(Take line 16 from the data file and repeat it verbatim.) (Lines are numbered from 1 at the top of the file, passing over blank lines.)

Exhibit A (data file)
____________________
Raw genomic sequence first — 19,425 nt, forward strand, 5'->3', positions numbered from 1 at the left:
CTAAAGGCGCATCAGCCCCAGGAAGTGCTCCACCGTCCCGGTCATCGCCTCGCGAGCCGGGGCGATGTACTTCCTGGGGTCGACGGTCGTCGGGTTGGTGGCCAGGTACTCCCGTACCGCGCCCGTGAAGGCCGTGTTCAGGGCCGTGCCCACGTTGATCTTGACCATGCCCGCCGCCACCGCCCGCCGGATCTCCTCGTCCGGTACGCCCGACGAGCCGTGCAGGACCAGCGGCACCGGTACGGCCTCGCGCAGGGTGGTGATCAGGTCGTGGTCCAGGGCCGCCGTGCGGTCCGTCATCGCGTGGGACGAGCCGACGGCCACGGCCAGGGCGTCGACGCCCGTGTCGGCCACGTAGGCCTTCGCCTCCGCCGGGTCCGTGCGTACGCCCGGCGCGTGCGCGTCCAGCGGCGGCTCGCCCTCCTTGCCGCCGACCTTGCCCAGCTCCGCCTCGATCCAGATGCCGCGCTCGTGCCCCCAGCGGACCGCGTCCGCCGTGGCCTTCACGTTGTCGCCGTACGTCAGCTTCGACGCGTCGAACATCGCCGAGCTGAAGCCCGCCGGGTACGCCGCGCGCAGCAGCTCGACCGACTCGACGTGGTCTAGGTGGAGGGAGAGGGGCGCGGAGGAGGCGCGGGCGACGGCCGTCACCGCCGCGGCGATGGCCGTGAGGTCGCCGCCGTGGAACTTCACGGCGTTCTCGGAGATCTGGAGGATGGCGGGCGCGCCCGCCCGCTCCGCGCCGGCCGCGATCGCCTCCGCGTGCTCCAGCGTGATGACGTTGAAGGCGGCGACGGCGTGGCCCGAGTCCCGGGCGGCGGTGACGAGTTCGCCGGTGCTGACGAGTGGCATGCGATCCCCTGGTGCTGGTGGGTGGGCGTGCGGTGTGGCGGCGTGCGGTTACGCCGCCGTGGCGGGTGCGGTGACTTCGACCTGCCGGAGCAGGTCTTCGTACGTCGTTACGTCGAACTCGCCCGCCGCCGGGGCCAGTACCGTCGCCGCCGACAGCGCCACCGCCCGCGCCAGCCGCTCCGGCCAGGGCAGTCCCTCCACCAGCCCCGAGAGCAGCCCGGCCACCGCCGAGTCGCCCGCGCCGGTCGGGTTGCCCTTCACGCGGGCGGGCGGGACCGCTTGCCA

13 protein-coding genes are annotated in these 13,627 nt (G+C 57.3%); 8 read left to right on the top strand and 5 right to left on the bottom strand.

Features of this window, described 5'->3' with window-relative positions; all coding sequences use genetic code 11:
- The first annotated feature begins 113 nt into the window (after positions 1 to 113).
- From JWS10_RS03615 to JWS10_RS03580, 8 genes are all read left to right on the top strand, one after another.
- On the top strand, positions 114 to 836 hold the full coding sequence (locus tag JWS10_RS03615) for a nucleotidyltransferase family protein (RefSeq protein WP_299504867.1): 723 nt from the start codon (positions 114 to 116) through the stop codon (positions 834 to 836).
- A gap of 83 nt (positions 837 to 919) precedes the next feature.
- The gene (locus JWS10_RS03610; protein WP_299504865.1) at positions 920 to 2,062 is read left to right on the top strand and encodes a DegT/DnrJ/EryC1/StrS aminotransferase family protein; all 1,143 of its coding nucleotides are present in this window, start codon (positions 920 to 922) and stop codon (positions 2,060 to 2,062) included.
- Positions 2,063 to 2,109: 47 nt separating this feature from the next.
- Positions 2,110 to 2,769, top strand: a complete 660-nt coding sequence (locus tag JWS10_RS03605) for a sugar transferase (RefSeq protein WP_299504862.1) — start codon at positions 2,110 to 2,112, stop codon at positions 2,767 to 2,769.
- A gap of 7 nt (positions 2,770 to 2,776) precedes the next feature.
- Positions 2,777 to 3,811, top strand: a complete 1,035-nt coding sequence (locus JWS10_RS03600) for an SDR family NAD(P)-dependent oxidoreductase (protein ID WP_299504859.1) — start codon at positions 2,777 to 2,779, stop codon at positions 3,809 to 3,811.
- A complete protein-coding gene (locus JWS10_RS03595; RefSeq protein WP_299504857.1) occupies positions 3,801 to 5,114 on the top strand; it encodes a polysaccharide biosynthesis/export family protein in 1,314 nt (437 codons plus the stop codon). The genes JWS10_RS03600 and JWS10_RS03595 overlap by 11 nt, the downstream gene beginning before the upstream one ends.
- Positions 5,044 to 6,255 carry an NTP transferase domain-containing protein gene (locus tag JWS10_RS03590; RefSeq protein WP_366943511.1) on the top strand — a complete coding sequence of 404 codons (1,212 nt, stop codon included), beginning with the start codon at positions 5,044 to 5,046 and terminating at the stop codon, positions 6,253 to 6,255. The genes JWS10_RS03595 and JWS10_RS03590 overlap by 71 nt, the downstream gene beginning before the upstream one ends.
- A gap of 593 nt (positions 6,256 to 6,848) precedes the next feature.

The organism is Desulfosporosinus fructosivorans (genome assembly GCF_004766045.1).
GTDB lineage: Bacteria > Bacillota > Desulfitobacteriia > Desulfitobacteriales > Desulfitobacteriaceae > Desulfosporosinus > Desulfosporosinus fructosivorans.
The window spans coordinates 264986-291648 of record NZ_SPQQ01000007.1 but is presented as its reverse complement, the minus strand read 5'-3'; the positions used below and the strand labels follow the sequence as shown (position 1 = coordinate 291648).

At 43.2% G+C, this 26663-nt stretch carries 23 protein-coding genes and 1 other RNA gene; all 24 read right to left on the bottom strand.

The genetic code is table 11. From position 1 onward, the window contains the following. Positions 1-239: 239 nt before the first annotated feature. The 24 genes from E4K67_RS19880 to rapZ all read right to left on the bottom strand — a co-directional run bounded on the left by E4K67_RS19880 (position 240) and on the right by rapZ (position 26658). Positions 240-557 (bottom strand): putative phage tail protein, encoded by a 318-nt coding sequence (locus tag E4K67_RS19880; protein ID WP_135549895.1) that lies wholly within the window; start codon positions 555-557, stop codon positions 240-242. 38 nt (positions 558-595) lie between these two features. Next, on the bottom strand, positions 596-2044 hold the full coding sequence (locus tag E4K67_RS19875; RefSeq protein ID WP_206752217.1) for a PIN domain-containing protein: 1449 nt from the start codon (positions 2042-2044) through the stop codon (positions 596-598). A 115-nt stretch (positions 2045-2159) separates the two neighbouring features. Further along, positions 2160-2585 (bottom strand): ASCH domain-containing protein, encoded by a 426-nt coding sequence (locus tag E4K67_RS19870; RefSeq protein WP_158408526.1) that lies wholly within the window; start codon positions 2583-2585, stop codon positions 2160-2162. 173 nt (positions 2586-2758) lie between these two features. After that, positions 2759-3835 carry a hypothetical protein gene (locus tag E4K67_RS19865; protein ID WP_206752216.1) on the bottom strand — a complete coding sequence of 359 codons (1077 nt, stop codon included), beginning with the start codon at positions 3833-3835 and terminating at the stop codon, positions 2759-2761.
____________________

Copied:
- A gap of 593 nt (positions 6,256 to 6,848) precedes the next feature.